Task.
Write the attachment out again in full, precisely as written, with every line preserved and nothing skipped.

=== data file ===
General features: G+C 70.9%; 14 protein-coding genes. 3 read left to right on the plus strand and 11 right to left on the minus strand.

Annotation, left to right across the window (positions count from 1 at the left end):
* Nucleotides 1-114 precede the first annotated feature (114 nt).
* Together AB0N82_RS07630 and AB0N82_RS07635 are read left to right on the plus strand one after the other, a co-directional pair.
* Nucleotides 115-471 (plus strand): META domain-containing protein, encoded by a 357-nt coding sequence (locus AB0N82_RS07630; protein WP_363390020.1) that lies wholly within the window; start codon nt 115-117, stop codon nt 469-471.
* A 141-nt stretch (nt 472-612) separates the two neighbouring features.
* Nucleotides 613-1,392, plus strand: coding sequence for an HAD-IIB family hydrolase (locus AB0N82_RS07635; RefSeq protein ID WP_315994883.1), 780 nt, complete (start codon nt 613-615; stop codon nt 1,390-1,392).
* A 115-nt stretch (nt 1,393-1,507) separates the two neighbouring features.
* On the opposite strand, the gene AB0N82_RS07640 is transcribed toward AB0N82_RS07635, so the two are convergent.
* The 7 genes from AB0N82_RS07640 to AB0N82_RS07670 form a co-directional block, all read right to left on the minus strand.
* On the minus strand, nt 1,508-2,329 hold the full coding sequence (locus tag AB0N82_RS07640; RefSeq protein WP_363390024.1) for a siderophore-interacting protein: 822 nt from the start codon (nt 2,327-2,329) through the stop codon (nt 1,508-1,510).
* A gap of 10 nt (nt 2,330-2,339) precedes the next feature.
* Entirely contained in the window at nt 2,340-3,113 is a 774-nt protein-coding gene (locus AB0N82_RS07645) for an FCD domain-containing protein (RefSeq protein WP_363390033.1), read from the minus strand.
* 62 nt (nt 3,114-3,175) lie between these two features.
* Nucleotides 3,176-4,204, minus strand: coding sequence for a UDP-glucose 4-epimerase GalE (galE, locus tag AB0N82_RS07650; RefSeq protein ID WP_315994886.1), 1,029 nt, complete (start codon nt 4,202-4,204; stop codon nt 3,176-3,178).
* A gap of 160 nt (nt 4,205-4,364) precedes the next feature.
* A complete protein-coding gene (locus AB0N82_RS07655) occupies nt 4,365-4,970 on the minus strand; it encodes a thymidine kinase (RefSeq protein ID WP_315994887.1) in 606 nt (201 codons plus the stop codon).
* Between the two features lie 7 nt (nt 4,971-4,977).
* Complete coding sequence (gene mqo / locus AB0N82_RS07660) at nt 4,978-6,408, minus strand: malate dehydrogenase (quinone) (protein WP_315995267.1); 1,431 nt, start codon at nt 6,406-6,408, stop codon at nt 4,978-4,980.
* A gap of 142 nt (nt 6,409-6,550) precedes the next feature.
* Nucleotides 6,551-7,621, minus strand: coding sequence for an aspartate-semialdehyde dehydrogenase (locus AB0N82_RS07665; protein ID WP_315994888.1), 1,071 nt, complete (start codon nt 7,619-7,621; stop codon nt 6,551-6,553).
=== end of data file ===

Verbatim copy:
General features: G+C 70.9%; 14 protein-coding genes. 3 read left to right on the plus strand and 11 right to left on the minus strand.

Annotation, left to right across the window (positions count from 1 at the left end):
* Nucleotides 1-114 precede the first annotated feature (114 nt).
* Together AB0N82_RS07630 and AB0N82_RS07635 are read left to right on the plus strand one after the other, a co-directional pair.
* Nucleotides 115-471 (plus strand): META domain-containing protein, encoded by a 357-nt coding sequence (locus AB0N82_RS07630; protein WP_363390020.1) that lies wholly within the window; start codon nt 115-117, stop codon nt 469-471.
* A 141-nt stretch (nt 472-612) separates the two neighbouring features.
* Nucleotides 613-1,392, plus strand: coding sequence for an HAD-IIB family hydrolase (locus AB0N82_RS07635; RefSeq protein ID WP_315994883.1), 780 nt, complete (start codon nt 613-615; stop codon nt 1,390-1,392).
* A 115-nt stretch (nt 1,393-1,507) separates the two neighbouring features.
* On the opposite strand, the gene AB0N82_RS07640 is transcribed toward AB0N82_RS07635, so the two are convergent.
* The 7 genes from AB0N82_RS07640 to AB0N82_RS07670 form a co-directional block, all read right to left on the minus strand.
* On the minus strand, nt 1,508-2,329 hold the full coding sequence (locus tag AB0N82_RS07640; RefSeq protein WP_363390024.1) for a siderophore-interacting protein: 822 nt from the start codon (nt 2,327-2,329) through the stop codon (nt 1,508-1,510).
* A gap of 10 nt (nt 2,330-2,339) precedes the next feature.
* Entirely contained in the window at nt 2,340-3,113 is a 774-nt protein-coding gene (locus AB0N82_RS07645) for an FCD domain-containing protein (RefSeq protein WP_363390033.1), read from the minus strand.
* 62 nt (nt 3,114-3,175) lie between these two features.
* Nucleotides 3,176-4,204, minus strand: coding sequence for a UDP-glucose 4-epimerase GalE (galE, locus tag AB0N82_RS07650; RefSeq protein ID WP_315994886.1), 1,029 nt, complete (start codon nt 4,202-4,204; stop codon nt 3,176-3,178).
* A gap of 160 nt (nt 4,205-4,364) precedes the next feature.
* A complete protein-coding gene (locus AB0N82_RS07655) occupies nt 4,365-4,970 on the minus strand; it encodes a thymidine kinase (RefSeq protein ID WP_315994887.1) in 606 nt (201 codons plus the stop codon).
* Between the two features lie 7 nt (nt 4,971-4,977).
* Complete coding sequence (gene mqo / locus AB0N82_RS07660) at nt 4,978-6,408, minus strand: malate dehydrogenase (quinone) (protein WP_315995267.1); 1,431 nt, start codon at nt 6,406-6,408, stop codon at nt 4,978-4,980.
* A gap of 142 nt (nt 6,409-6,550) precedes the next feature.
* Nucleotides 6,551-7,621, minus strand: coding sequence for an aspartate-semialdehyde dehydrogenase (locus AB0N82_RS07665; protein ID WP_315994888.1), 1,071 nt, complete (start codon nt 7,619-7,621; stop codon nt 6,551-6,553).